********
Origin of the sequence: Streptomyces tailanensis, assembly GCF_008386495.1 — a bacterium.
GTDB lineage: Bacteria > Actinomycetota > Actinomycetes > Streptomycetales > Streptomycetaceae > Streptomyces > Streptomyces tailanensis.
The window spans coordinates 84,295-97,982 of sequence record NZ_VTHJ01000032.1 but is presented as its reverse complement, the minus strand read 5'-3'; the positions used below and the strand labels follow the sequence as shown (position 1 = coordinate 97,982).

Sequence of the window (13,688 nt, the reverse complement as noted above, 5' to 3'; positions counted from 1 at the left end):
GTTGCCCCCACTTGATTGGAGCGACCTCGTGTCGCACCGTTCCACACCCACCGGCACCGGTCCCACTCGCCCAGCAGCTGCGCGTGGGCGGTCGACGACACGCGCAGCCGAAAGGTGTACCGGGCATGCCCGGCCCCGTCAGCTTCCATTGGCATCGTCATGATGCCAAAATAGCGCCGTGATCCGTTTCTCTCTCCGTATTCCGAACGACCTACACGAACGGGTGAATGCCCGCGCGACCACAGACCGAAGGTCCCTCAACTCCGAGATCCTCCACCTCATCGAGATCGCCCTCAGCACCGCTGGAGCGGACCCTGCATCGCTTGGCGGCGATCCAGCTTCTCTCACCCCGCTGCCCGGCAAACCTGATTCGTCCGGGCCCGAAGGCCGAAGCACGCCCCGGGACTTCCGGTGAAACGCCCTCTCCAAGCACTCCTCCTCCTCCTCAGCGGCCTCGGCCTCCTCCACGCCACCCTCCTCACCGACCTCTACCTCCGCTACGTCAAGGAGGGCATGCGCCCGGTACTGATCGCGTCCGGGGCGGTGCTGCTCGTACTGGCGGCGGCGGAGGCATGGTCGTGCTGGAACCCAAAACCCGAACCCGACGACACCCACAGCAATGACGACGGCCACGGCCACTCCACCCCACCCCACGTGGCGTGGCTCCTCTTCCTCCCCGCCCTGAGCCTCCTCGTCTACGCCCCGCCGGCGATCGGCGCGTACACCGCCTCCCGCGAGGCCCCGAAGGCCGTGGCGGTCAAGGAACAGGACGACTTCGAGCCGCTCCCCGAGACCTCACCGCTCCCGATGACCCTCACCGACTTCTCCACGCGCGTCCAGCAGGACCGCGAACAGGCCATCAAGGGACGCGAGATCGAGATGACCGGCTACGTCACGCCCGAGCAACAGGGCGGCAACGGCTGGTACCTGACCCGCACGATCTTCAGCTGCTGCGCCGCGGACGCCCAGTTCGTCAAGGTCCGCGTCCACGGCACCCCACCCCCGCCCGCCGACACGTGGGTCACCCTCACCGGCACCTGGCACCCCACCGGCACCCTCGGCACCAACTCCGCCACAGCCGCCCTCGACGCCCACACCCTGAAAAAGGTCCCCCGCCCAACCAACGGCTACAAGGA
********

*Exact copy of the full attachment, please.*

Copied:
Origin of the sequence: Streptomyces tailanensis, assembly GCF_008386495.1 — a bacterium.
GTDB lineage: Bacteria > Actinomycetota > Actinomycetes > Streptomycetales > Streptomycetaceae > Streptomyces > Streptomyces tailanensis.
The window spans coordinates 84,295-97,982 of sequence record NZ_VTHJ01000032.1 but is presented as its reverse complement, the minus strand read 5'-3'; the positions used below and the strand labels follow the sequence as shown (position 1 = coordinate 97,982).

Sequence of the window (13,688 nt, the reverse complement as noted above, 5' to 3'; positions counted from 1 at the left end):
GTTGCCCCCACTTGATTGGAGCGACCTCGTGTCGCACCGTTCCACACCCACCGGCACCGGTCCCACTCGCCCAGCAGCTGCGCGTGGGCGGTCGACGACACGCGCAGCCGAAAGGTGTACCGGGCATGCCCGGCCCCGTCAGCTTCCATTGGCATCGTCATGATGCCAAAATAGCGCCGTGATCCGTTTCTCTCTCCGTATTCCGAACGACCTACACGAACGGGTGAATGCCCGCGCGACCACAGACCGAAGGTCCCTCAACTCCGAGATCCTCCACCTCATCGAGATCGCCCTCAGCACCGCTGGAGCGGACCCTGCATCGCTTGGCGGCGATCCAGCTTCTCTCACCCCGCTGCCCGGCAAACCTGATTCGTCCGGGCCCGAAGGCCGAAGCACGCCCCGGGACTTCCGGTGAAACGCCCTCTCCAAGCACTCCTCCTCCTCCTCAGCGGCCTCGGCCTCCTCCACGCCACCCTCCTCACCGACCTCTACCTCCGCTACGTCAAGGAGGGCATGCGCCCGGTACTGATCGCGTCCGGGGCGGTGCTGCTCGTACTGGCGGCGGCGGAGGCATGGTCGTGCTGGAACCCAAAACCCGAACCCGACGACACCCACAGCAATGACGACGGCCACGGCCACTCCACCCCACCCCACGTGGCGTGGCTCCTCTTCCTCCCCGCCCTGAGCCTCCTCGTCTACGCCCCGCCGGCGATCGGCGCGTACACCGCCTCCCGCGAGGCCCCGAAGGCCGTGGCGGTCAAGGAACAGGACGACTTCGAGCCGCTCCCCGAGACCTCACCGCTCCCGATGACCCTCACCGACTTCTCCACGCGCGTCCAGCAGGACCGCGAACAGGCCATCAAGGGACGCGAGATCGAGATGACCGGCTACGTCACGCCCGAGCAACAGGGCGGCAACGGCTGGTACCTGACCCGCACGATCTTCAGCTGCTGCGCCGCGGACGCCCAGTTCGTCAAGGTCCGCGTCCACGGCACCCCACCCCCGCCCGCCGACACGTGGGTCACCCTCACCGGCACCTGGCACCCCACCGGCACCCTCGGCACCAACTCCGCCACAGCCGCCCTCGACGCCCACACCCTGAAAAAGGTCCCCCGCCCAACCAACGGCTACAAGGA